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Democrats Find Useful Fodder in Paul Ryan's Record

Chris Maddaloni/CQ Roll Call File Photo
A memo circulated by Caucus Vice Chairman Charles Schumer on Tuesday encourages his fellow Democratic Senators to continue to criticize the GOP over the Ryan budget plan and Medicare.

Updated: 7:43 p.m.

Presumptive GOP presidential nominee Mitt Romney's selection of Rep. Paul Ryan (Wis.) as his running mate makes the Senate Democratic talking points almost write themselves.

That's essentially the point of a memo circulated to Democratic Senators by Caucus Vice Chairman Charles Schumer (N.Y.) on Tuesday.

Schumer and other Senate Democrats have highlighted the budget plan drafted by Ryan, the House Budget chairman, for years, with attacks on its Medicare and tax provisions that have become quite familiar on Capitol Hill.

Schumer said, however, that the electorate outside the Beltway may not have paid enough attention, and he wants Democratic Senators to continue on the same themes.

"We know these messages are powerful and cause independents to abandon Republicans. As familiar as these points may seem by now, we must keep repeating them - for two reasons," Schumer wrote.

"First, many general election voters are only now turning their attention to the particulars of the political debate. Second, since choosing Ryan, Romney is rather absurdly seeking to distance himself from the most controversial aspects of Ryan's plan," Schumer added. "We must do our part to make Romney own the Ryan plan in its entirety."

Romney has already said he has some areas of disagreement with at least some of Ryan's plans, but he has also said he would have signed Ryan's budget into law if it came to his desk as president. (Presidents do not sign budget resolutions, but budget reconciliation measures and other legislation implementing budget blueprints do need presidential approval.)

However, Romney has said he differs with Ryan on how to deal with scheduled reductions to Medicare that are being used to fund President Barack Obama's 2010 health care law.

"My commitment is, if I become president, I'm going to restore that $716 billion to the Medicare trust fund, so that current seniors can know that trust fund is not being raided, and we're going to make sure and get Medicare on track to be solvent long term on a permanent basis," Romney said.

The 2010 health care law reduced payments for a program known as Medicare Advantage. Under Medicare Advantage, seniors may opt to have a private insurance plan in lieu of traditional Medicare, with the private company being paid by the government for the service at a higher cost.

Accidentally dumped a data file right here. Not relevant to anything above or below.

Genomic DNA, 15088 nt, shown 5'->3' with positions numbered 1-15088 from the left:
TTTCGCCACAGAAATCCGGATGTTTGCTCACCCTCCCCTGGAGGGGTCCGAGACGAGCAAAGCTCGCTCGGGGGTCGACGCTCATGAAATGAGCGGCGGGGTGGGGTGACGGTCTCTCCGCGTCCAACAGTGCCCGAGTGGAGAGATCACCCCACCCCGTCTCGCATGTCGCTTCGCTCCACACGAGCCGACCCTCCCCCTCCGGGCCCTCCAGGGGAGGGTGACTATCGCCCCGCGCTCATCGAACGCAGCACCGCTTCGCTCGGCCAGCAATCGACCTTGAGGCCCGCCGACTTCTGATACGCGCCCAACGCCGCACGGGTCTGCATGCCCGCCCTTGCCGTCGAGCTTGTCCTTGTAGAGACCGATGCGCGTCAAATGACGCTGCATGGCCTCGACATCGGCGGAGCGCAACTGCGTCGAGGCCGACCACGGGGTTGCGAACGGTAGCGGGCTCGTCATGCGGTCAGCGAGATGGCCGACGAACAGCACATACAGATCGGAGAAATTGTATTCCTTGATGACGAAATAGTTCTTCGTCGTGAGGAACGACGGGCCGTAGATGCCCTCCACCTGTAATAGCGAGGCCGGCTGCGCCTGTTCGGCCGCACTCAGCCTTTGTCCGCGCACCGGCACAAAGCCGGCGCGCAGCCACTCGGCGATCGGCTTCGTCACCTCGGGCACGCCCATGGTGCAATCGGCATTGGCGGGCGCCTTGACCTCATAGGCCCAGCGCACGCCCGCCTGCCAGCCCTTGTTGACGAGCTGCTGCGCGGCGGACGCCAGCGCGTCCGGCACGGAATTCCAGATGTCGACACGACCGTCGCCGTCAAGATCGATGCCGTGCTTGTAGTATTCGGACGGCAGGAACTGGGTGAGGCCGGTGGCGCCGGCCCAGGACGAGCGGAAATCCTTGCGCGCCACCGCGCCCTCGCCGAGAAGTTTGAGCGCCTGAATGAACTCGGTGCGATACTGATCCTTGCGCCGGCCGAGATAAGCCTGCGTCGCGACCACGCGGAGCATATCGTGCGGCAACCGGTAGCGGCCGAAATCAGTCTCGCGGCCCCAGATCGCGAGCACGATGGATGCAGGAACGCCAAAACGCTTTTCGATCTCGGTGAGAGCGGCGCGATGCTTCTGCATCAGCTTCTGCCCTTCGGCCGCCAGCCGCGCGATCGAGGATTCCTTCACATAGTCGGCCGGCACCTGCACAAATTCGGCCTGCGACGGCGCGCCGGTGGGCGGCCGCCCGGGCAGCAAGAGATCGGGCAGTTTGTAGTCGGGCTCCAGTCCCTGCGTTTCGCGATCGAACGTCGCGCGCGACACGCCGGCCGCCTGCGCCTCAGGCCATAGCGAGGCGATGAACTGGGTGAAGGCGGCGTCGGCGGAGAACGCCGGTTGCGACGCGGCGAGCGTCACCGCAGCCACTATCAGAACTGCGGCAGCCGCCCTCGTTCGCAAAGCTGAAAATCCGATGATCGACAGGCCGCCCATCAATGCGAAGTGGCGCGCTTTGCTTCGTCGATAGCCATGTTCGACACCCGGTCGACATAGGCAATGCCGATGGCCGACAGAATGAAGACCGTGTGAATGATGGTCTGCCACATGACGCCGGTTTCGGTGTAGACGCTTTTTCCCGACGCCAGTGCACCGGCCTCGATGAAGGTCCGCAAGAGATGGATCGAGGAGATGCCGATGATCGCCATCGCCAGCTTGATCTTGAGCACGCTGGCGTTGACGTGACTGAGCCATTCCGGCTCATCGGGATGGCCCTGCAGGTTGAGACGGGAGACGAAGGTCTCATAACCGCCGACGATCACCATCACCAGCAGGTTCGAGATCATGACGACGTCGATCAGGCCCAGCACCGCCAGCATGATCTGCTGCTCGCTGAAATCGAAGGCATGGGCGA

Romney has previously signaled he would repeal the Medicare cuts rather than redirecting them as in the Ryan plan.

Repealing the Medicare cuts from the health care law rather than keeping the money saved from the cuts in Medicare would send about $200 billion to private insurers over the next decade, a Democratic aide said.

Democrats and affiliated outside groups have already run ads against vulnerable Republican incumbents on the Medicare front, highlighting Ryan's plan even before he was chosen as vice presidential nominee.

The Senate Democrats' memo contains little new material. For instance, Democrats have criticized Sen. Dean Heller (R-Nev.) for voting in favor of the House budget plan as both a Representative and a Senator.

In his memo, Schumer encourages his fellow Democrats to continue to press on Medicare, even as the Romney campaign steps up attacks on Obama over taking money from the popular entitlement program.

"The bottom line is this: in choosing Ryan as his running mate, Romney has nationalized the debate over Ryan's unpopular Medicare plan. For this gambit to succeed, Romney will need to defy the laws of political gravity," Schumer said.

While the memo reprises past debates about Medicare and taxes, Schumer also wants Senate Democrats to add broader budget critiques, saying the goal is to demonstrate Ryan is not a "deficit hawk." He cites estimates that say Ryan's budget resolution would not balance in the near future.

"The math does not add up in Ryan's own budget," Schumer writes. "Even taking the unrealistically rosy assumptions that Ryan stipulates in his budget (for instance, that revenue levels would be 19 percent of GDP), his plan would not balance the budget until 2040."

The additional line of attack on the Ryan budget is intended by Schumer to
undermine the Romney campaign narrative about the Ryan selection that he is a serious leader on deficit reduction efforts.

"If we can succeed in showing voters how Ryan is not really a deficit hawk at all - that he prioritizes conservative ideology over balancing the budget - the rationale for his selection is gone, and Romney's political high-wire act will fail," Schumer concluded.

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